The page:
We appreciate Dr. Erol's (1) interest in our article describing the phenotype of fat cell–specific rictor knockout (FRic−/−) mice (2). Dr. Erol suggested that RBP4 may play a role in the development of insulin resistance in FRic−/− mice. RBP4 is an adipokine, whose elevated expression in, and secretion from, adipocytes correlates with the development of insulin resistance in various animal models including the fat cell–specific GLUT4 knockout (G4A−/−) mice (3). Elevated circulating levels of RBP4 have also been demonstrated in insulin-resistant obese subjects and type 2 diabetic patients (4). Although a role for adipocyte-RBP4 as a regulator of whole-body insulin sensitivity is suggested, little is known about the regulation of the expression and secretion of RBP4 in adipocytes.
We agree that loss of adipocyte GLUT4 in G4A−/− mice (3) and decreased GLUT4 expression in insulin-resistant human subjects (3,4) are associated with an increase in expression and secretion of RBP4. However, it is not known whether the adipocyte-RBP4 response is caused by the reduction in total GLUT4 levels or because of the resulting decrease in insulin-stimulated glucose influx. We did not measure whether RBP4 was altered in FRic−/− mice. However, we do not think that RBP4 is the cause of the systemic insulin resistance that was observed in FRic−/− mice. Insulin-stimulated glucose uptake is impaired in FRic−/− adipocytes because of changes in insulin signaling and defective GLUT4 translocation to the plasma membrane in the absence of rictor (2). Total GLUT4 levels are not changed in the FRic−/− adipocytes (2). The decrease in basal glucose uptake in FRic−/− adipocytes (2) does not support Dr. Erol's model whereby decreased insulin-stimulated glucose uptake induces increased basal glucose uptake. In FRic−/− mice, loss of rictor expression does not only lead to impaired GLUT4 translocation to the plasma membrane, but multiple other defects (2). Most importantly, FRic−/− mice show dysregulation of lipolysis and increased circulating nonesterified fatty acid (2), a condition not observed in G4A−/− mice (5). Because it is very well known that an increase in circulating nonesterified fatty acid is sufficient to cause insulin resistance (6), this finding alone is sufficient to explain the insulin resistance observed in the FRic−/− mice.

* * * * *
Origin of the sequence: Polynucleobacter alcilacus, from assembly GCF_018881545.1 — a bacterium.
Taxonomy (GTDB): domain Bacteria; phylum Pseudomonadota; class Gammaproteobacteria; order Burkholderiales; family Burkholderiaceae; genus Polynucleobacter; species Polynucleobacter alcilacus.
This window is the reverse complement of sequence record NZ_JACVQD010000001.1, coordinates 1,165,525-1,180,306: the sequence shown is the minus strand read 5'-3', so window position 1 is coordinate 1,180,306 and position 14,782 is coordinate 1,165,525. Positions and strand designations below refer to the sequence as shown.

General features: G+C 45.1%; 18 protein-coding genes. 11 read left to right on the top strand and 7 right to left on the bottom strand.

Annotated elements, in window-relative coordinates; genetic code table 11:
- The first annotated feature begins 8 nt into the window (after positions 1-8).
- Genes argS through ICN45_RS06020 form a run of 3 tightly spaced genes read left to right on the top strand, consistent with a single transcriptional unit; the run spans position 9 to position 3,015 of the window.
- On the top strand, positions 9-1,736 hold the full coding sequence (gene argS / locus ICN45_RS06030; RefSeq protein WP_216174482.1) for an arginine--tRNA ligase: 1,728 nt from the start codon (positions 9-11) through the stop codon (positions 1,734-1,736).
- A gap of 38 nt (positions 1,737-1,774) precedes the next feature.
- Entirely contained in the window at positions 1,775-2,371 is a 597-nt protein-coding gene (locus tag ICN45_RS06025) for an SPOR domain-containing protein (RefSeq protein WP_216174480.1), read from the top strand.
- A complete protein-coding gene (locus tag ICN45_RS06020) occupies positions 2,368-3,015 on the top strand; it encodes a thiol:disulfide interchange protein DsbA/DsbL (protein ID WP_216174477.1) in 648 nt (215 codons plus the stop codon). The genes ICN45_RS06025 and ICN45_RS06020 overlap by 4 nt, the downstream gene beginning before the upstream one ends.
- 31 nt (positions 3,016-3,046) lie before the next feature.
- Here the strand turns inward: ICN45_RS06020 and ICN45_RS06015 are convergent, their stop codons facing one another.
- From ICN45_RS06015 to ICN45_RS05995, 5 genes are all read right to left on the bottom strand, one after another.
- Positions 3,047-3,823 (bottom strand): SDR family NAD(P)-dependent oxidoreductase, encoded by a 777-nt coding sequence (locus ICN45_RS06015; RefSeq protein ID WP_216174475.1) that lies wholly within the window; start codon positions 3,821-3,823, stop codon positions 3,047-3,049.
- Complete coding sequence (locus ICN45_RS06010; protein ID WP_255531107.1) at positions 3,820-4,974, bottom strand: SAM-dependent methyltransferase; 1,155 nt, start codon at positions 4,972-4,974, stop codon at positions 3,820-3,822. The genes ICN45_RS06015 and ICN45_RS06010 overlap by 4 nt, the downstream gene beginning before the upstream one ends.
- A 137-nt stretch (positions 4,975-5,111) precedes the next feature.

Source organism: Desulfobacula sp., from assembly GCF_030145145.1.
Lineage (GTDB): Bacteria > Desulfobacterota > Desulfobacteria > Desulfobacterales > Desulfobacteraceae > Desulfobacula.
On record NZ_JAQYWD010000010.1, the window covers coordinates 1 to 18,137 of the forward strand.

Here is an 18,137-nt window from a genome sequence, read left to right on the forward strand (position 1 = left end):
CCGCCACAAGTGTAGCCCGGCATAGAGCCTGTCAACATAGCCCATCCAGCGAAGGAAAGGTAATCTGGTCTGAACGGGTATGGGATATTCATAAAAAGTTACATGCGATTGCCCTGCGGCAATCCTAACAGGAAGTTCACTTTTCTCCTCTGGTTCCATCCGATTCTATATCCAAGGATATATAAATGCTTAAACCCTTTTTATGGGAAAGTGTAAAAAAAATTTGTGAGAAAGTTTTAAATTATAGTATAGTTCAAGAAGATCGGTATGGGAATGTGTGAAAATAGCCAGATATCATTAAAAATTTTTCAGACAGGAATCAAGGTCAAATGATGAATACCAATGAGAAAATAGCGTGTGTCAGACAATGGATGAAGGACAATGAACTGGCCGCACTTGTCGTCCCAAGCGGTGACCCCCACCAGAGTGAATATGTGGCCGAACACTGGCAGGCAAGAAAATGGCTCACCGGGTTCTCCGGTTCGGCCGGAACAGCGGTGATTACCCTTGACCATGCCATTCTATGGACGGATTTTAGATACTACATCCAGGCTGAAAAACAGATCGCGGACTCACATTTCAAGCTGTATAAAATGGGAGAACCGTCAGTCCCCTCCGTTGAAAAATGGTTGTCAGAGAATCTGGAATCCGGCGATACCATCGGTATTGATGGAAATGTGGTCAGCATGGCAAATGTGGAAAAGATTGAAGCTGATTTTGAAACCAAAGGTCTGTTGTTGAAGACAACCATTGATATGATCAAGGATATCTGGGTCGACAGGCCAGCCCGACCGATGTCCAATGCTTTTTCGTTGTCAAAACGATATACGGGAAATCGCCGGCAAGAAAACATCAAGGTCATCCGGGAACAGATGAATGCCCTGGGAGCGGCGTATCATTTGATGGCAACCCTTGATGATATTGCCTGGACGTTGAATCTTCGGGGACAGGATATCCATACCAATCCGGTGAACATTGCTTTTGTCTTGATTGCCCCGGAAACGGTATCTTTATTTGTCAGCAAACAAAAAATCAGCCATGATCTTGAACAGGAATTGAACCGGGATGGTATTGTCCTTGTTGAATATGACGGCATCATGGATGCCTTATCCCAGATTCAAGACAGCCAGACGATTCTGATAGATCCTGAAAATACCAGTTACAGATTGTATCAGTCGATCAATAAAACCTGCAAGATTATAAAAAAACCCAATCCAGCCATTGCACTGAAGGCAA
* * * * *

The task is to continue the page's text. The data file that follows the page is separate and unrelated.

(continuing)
No potential conflicts of interest relevant to this article were reported.
- © 2011 by the American Diabetes Association.
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